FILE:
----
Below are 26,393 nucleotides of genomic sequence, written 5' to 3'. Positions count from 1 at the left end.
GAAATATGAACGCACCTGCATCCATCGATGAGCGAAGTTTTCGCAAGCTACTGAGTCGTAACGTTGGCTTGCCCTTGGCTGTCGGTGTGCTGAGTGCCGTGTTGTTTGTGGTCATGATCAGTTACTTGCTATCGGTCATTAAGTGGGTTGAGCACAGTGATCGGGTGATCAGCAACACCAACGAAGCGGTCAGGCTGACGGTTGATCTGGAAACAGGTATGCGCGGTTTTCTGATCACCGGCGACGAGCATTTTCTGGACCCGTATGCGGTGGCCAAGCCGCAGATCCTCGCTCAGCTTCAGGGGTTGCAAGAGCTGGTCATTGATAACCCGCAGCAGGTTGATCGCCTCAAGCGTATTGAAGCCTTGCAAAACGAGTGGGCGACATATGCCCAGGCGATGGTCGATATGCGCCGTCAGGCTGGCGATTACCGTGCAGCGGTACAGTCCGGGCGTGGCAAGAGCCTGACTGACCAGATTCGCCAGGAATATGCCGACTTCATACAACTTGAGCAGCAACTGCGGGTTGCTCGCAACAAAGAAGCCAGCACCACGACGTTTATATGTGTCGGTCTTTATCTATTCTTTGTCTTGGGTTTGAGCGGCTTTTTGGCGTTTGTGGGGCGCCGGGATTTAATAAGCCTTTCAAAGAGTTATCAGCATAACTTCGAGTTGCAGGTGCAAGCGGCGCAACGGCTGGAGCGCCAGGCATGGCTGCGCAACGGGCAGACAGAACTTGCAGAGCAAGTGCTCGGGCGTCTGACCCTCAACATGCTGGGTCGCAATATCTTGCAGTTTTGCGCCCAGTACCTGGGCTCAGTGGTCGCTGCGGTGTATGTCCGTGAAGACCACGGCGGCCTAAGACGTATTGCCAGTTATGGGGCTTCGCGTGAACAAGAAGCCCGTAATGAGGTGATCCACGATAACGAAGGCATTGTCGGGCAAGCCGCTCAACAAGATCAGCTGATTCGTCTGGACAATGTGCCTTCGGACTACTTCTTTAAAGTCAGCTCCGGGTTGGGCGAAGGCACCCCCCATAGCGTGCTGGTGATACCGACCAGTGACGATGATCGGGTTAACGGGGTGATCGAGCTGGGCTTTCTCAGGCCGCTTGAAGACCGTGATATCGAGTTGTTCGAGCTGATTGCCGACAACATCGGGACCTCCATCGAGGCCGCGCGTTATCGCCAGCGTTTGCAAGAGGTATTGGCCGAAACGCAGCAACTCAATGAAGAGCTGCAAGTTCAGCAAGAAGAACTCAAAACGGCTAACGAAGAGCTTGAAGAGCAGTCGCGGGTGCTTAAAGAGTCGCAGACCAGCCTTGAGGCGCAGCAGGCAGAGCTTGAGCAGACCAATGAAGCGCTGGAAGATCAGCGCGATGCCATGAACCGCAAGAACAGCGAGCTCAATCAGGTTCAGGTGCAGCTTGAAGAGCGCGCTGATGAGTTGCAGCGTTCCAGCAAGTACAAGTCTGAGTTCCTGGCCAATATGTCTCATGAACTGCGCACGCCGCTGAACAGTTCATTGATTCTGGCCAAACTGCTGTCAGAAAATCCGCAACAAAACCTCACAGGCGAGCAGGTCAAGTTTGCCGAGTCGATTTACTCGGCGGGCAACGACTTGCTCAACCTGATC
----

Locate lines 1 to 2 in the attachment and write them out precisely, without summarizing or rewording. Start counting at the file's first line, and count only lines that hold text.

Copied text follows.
Below are 26,393 nucleotides of genomic sequence, written 5' to 3'. Positions count from 1 at the left end.
GAAATATGAACGCACCTGCATCCATCGATGAGCGAAGTTTTCGCAAGCTACTGAGTCGTAACGTTGGCTTGCCCTTGGCTGTCGGTGTGCTGAGTGCCGTGTTGTTTGTGGTCATGATCAGTTACTTGCTATCGGTCATTAAGTGGGTTGAGCACAGTGATCGGGTGATCAGCAACACCAACGAAGCGGTCAGGCTGACGGTTGATCTGGAAACAGGTATGCGCGGTTTTCTGATCACCGGCGACGAGCATTTTCTGGACCCGTATGCGGTGGCCAAGCCGCAGATCCTCGCTCAGCTTCAGGGGTTGCAAGAGCTGGTCATTGATAACCCGCAGCAGGTTGATCGCCTCAAGCGTATTGAAGCCTTGCAAAACGAGTGGGCGACATATGCCCAGGCGATGGTCGATATGCGCCGTCAGGCTGGCGATTACCGTGCAGCGGTACAGTCCGGGCGTGGCAAGAGCCTGACTGACCAGATTCGCCAGGAATATGCCGACTTCATACAACTTGAGCAGCAACTGCGGGTTGCTCGCAACAAAGAAGCCAGCACCACGACGTTTATATGTGTCGGTCTTTATCTATTCTTTGTCTTGGGTTTGAGCGGCTTTTTGGCGTTTGTGGGGCGCCGGGATTTAATAAGCCTTTCAAAGAGTTATCAGCATAACTTCGAGTTGCAGGTGCAAGCGGCGCAACGGCTGGAGCGCCAGGCATGGCTGCGCAACGGGCAGACAGAACTTGCAGAGCAAGTGCTCGGGCGTCTGACCCTCAACATGCTGGGTCGCAATATCTTGCAGTTTTGCGCCCAGTACCTGGGCTCAGTGGTCGCTGCGGTGTATGTCCGTGAAGACCACGGCGGCCTAAGACGTATTGCCAGTTATGGGGCTTCGCGTGAACAAGAAGCCCGTAATGAGGTGATCCACGATAACGAAGGCATTGTCGGGCAAGCCGCTCAACAAGATCAGCTGATTCGTCTGGACAATGTGCCTTCGGACTACTTCTTTAAAGTCAGCTCCGGGTTGGGCGAAGGCACCCCCCATAGCGTGCTGGTGATACCGACCAGTGACGATGATCGGGTTAACGGGGTGATCGAGCTGGGCTTTCTCAGGCCGCTTGAAGACCGTGATATCGAGTTGTTCGAGCTGATTGCCGACAACATCGGGACCTCCATCGAGGCCGCGCGTTATCGCCAGCGTTTGCAAGAGGTATTGGCCGAAACGCAGCAACTCAATGAAGAGCTGCAAGTTCAGCAAGAAGAACTCAAAACGGCTAACGAAGAGCTTGAAGAGCAGTCGCGGGTGCTTAAAGAGTCGCAGACCAGCCTTGAGGCGCAGCAGGCAGAGCTTGAGCAGACCAATGAAGCGCTGGAAGATCAGCGCGATGCCATGAACCGCAAGAACAGCGAGCTCAATCAGGTTCAGGTGCAGCTTGAAGAGCGCGCTGATGAGTTGCAGCGTTCCAGCAAGTACAAGTCTGAGTTCCTGGCCAATATGTCTCATGAACTGCGCACGCCGCTGAACAGTTCATTGATTCTGGCCAAACTGCTGTCAGAAAATCCGCAACAAAACCTCACAGGCGAGCAGGTCAAGTTTGCCGAGTCGATTTACTCGGCGGGCAACGACTTGCTCAACCTGATC